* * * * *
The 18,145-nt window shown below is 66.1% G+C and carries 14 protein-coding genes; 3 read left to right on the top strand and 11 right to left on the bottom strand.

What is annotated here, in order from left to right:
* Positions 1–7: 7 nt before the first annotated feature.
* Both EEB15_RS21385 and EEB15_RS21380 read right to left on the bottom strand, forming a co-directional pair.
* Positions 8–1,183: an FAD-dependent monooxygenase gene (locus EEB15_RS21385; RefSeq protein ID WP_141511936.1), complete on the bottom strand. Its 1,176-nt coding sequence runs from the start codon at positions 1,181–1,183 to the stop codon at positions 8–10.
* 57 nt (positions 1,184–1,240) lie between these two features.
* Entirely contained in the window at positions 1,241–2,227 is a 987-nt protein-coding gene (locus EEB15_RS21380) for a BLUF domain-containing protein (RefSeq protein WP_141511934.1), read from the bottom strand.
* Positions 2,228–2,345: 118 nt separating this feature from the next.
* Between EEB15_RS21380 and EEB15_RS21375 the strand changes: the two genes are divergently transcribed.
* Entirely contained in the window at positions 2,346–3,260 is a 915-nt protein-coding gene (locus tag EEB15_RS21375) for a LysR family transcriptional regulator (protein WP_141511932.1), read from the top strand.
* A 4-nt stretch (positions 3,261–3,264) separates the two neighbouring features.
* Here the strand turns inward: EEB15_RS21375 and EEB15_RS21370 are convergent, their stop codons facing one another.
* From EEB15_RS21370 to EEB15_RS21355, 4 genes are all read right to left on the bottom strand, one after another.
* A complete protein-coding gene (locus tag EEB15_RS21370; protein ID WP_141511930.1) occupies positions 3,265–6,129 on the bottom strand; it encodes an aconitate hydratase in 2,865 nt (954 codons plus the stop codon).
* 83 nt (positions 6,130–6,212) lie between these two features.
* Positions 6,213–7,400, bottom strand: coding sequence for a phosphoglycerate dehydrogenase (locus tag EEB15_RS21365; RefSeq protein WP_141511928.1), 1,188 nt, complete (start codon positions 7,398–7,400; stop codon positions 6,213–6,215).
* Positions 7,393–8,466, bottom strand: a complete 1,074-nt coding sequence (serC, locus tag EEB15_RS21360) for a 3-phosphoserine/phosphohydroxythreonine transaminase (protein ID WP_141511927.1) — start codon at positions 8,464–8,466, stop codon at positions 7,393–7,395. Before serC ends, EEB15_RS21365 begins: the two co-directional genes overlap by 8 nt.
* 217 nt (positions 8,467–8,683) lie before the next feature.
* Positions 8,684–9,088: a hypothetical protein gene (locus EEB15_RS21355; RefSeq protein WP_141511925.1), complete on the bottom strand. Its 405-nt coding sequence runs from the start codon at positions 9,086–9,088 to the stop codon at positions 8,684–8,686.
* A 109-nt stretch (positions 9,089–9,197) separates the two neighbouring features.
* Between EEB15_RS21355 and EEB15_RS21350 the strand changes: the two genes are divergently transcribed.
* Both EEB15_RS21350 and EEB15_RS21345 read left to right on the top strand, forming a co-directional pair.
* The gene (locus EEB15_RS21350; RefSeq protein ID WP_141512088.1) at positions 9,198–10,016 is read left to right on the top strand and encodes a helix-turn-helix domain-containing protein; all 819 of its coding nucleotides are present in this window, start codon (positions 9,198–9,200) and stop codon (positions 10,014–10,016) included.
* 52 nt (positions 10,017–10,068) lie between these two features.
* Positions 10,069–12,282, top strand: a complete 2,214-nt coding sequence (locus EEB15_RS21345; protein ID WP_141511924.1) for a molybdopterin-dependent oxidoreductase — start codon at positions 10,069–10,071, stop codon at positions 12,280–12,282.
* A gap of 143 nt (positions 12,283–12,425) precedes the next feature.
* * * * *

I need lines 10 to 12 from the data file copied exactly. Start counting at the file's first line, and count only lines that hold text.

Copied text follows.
* Entirely contained in the window at positions 2,346–3,260 is a 915-nt protein-coding gene (locus tag EEB15_RS21375) for a LysR family transcriptional regulator (protein WP_141511932.1), read from the top strand.
* A 4-nt stretch (positions 3,261–3,264) separates the two neighbouring features.
* Here the strand turns inward: EEB15_RS21375 and EEB15_RS21370 are convergent, their stop codons facing one another.